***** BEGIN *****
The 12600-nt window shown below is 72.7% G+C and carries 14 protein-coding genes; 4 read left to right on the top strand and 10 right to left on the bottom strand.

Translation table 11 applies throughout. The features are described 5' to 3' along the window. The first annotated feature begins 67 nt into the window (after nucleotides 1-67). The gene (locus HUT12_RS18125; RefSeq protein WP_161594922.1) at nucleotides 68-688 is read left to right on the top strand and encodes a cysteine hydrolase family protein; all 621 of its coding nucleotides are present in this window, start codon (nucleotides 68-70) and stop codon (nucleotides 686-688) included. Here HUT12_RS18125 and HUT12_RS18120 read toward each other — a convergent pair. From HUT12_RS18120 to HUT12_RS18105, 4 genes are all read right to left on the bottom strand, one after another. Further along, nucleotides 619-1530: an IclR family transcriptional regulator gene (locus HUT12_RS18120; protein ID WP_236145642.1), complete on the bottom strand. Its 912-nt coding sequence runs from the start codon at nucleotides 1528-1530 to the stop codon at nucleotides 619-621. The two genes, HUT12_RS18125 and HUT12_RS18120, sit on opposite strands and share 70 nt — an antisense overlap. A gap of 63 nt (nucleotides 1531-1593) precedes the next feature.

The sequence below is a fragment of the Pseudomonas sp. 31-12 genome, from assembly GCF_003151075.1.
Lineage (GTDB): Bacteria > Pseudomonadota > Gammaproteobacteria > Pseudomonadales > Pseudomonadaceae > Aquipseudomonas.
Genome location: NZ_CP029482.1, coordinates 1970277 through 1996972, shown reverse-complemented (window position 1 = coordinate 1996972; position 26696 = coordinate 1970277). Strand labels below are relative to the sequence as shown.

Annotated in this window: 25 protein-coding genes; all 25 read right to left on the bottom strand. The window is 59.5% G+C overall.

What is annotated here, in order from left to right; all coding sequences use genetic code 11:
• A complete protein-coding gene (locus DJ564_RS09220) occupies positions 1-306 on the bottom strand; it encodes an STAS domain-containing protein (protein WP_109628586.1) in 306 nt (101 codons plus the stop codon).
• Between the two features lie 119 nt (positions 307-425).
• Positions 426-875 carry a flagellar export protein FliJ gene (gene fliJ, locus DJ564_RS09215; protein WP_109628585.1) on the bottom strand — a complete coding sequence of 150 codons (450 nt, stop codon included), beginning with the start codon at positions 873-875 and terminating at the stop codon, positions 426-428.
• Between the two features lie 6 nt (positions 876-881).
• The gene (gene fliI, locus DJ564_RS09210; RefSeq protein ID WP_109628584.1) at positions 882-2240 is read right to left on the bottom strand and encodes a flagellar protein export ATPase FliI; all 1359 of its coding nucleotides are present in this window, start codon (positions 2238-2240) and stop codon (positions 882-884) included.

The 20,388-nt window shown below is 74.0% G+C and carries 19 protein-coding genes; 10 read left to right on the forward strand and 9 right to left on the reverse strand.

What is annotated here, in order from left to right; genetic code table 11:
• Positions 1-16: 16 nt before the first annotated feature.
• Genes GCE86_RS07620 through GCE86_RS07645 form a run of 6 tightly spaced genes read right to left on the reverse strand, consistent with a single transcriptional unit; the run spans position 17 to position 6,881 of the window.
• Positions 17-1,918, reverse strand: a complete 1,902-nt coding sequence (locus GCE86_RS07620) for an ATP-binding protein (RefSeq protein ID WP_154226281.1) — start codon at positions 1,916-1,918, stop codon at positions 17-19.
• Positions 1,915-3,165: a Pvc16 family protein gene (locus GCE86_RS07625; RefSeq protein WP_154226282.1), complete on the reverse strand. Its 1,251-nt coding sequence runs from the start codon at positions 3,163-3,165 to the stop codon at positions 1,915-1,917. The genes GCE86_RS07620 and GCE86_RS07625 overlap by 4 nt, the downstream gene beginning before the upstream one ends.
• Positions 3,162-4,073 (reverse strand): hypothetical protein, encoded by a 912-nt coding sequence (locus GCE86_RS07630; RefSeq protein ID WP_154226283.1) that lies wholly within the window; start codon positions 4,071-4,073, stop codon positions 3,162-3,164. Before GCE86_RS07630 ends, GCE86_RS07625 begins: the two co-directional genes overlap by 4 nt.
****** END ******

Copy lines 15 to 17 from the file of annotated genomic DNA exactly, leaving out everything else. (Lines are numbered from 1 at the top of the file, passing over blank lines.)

• Positions 1-16: 16 nt before the first annotated feature.
• Genes GCE86_RS07620 through GCE86_RS07645 form a run of 6 tightly spaced genes read right to left on the reverse strand, consistent with a single transcriptional unit; the run spans position 17 to position 6,881 of the window.
• Positions 17-1,918, reverse strand: a complete 1,902-nt coding sequence (locus GCE86_RS07620) for an ATP-binding protein (RefSeq protein ID WP_154226281.1) — start codon at positions 1,916-1,918, stop codon at positions 17-19.